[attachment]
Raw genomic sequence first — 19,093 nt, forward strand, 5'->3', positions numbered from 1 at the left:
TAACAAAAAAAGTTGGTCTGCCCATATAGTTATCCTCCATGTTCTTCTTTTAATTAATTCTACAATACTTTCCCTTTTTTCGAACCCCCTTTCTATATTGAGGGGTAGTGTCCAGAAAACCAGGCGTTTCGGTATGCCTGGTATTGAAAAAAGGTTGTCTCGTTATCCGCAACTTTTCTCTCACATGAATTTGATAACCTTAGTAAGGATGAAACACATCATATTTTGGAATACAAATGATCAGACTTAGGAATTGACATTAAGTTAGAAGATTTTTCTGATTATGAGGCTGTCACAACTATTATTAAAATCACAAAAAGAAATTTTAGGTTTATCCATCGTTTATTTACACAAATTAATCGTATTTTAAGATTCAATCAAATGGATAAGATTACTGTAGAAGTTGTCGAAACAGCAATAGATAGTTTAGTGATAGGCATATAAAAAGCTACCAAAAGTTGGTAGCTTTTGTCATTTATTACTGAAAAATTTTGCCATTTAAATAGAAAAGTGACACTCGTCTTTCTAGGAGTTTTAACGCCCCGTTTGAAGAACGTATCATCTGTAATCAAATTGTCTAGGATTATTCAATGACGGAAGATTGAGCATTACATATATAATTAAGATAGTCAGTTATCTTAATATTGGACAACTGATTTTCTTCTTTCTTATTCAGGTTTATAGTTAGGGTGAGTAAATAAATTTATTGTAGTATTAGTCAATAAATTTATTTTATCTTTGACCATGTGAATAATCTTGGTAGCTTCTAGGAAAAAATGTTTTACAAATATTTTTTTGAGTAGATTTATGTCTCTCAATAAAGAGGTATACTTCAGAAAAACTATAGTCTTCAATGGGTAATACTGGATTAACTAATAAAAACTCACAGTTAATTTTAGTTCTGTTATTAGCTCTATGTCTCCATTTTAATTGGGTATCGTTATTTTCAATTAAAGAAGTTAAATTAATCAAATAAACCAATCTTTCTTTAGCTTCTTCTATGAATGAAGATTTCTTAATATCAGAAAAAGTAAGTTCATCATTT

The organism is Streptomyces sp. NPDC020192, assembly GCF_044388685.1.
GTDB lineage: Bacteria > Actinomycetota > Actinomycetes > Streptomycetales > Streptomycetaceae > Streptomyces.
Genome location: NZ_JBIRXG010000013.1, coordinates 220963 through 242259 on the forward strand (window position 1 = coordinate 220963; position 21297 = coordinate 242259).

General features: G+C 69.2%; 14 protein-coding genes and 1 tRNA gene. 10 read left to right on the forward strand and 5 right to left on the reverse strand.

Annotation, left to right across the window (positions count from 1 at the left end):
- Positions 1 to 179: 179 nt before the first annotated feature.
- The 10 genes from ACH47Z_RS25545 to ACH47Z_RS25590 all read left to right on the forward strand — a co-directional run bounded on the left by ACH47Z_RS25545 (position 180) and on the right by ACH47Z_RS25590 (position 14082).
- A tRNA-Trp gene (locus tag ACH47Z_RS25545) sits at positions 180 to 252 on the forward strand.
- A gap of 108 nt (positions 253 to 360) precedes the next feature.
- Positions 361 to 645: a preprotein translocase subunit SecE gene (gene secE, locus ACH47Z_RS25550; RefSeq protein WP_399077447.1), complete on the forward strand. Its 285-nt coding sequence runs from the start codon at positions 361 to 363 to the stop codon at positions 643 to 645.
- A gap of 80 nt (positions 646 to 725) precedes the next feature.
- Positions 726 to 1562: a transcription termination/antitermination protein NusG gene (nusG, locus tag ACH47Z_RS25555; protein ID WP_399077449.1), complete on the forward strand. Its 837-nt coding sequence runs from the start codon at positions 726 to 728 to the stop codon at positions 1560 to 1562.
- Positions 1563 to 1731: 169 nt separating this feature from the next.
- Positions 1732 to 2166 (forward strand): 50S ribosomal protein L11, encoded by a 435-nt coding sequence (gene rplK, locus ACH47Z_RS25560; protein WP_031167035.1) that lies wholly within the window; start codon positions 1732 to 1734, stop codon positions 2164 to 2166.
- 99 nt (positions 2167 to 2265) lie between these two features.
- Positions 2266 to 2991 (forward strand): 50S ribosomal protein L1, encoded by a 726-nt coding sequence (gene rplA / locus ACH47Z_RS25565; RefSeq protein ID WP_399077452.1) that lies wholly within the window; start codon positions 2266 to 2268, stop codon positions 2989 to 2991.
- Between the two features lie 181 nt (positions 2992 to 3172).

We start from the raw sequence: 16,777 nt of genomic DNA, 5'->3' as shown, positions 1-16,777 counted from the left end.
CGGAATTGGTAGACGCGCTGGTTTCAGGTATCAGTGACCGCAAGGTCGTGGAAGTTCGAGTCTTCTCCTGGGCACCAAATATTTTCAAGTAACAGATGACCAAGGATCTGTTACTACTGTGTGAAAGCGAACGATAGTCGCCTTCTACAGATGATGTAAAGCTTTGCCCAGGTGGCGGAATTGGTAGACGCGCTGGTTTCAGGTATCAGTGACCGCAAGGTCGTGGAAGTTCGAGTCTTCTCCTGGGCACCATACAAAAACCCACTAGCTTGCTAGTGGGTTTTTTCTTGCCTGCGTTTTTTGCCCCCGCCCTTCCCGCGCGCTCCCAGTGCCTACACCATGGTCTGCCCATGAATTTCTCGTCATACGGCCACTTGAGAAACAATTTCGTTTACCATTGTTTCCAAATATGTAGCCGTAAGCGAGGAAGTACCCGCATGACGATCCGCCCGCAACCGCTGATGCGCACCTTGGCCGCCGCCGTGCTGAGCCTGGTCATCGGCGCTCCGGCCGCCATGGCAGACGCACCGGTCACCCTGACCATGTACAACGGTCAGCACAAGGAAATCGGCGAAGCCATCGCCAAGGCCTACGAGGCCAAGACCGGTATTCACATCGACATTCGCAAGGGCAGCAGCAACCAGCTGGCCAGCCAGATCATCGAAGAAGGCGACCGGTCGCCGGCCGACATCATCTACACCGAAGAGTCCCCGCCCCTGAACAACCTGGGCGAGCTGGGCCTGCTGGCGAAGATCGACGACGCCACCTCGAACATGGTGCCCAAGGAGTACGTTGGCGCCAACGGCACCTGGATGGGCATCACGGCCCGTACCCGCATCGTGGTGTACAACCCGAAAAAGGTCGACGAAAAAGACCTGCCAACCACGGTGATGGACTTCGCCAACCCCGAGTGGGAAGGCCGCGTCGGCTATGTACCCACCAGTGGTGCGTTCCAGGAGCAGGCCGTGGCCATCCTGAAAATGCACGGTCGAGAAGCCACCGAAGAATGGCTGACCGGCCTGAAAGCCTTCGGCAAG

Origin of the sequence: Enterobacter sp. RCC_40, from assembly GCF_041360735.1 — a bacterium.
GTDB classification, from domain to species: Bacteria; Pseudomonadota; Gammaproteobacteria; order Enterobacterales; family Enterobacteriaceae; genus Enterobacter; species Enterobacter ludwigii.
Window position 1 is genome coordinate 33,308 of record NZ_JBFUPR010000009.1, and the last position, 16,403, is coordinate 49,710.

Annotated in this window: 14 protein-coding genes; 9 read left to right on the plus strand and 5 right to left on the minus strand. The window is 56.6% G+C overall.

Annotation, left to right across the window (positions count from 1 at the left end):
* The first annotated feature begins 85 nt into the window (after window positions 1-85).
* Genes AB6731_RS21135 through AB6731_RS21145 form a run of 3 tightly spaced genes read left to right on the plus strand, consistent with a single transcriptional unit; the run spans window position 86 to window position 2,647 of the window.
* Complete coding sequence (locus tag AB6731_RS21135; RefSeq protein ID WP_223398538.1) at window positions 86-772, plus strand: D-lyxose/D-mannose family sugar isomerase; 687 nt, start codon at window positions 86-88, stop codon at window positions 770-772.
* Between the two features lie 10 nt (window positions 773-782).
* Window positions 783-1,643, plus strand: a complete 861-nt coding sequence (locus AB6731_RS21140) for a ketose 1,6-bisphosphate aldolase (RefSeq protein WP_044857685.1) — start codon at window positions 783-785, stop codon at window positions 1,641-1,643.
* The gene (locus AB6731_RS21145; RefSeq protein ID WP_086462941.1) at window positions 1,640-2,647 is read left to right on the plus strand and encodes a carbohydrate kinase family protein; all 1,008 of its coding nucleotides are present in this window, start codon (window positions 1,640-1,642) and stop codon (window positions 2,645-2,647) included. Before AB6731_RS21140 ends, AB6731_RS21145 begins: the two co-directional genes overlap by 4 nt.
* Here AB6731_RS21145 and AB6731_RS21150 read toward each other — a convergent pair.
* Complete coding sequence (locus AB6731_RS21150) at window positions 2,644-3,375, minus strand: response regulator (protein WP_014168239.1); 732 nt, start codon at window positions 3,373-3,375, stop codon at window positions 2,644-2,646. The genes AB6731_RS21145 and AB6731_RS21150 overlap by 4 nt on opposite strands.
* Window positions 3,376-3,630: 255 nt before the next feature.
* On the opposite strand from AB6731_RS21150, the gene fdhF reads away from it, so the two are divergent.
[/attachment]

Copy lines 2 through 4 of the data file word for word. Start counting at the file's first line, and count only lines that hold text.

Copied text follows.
TAACAAAAAAAGTTGGTCTGCCCATATAGTTATCCTCCATGTTCTTCTTTTAATTAATTCTACAATACTTTCCCTTTTTTCGAACCCCCTTTCTATATTGAGGGGTAGTGTCCAGAAAACCAGGCGTTTCGGTATGCCTGGTATTGAAAAAAGGTTGTCTCGTTATCCGCAACTTTTCTCTCACATGAATTTGATAACCTTAGTAAGGATGAAACACATCATATTTTGGAATACAAATGATCAGACTTAGGAATTGACATTAAGTTAGAAGATTTTTCTGATTATGAGGCTGTCACAACTATTATTAAAATCACAAAAAGAAATTTTAGGTTTATCCATCGTTTATTTACACAAATTAATCGTATTTTAAGATTCAATCAAATGGATAAGATTACTGTAGAAGTTGTCGAAACAGCAATAGATAGTTTAGTGATAGGCATATAAAAAGCTACCAAAAGTTGGTAGCTTTTGTCATTTATTACTGAAAAATTTTGCCATTTAAATAGAAAAGTGACACTCGTCTTTCTAGGAGTTTTAACGCCCCGTTTGAAGAACGTATCATCTGTAATCAAATTGTCTAGGATTATTCAATGACGGAAGATTGAGCATTACATATATAATTAAGATAGTCAGTTATCTTAATATTGGACAACTGATTTTCTTCTTTCTTATTCAGGTTTATAGTTAGGGTGAGTAAATAAATTTATTGTAGTATTAGTCAATAAATTTATTTTATCTTTGACCATGTGAATAATCTTGGTAGCTTCTAGGAAAAAATGTTTTACAAATATTTTTTTGAGTAGATTTATGTCTCTCAATAAAGAGGTATACTTCAGAAAAACTATAGTCTTCAATGGGTAATACTGGATTAACTAATAAAAACTCACAGTTAATTTTAGTTCTGTTATTAGCTCTATGTCTCCATTTTAATTGGGTATCGTTATTTTCAATTAAAGAAGTTAAATTAATCAAATAAACCAATCTTTCTTTAGCTTCTTCTATGAATGAAGATTTCTTAATATCAGAAAAAGTAAGTTCATCATTT

The organism is Streptomyces sp. NPDC020192, assembly GCF_044388685.1.
GTDB lineage: Bacteria > Actinomycetota > Actinomycetes > Streptomycetales > Streptomycetaceae > Streptomyces.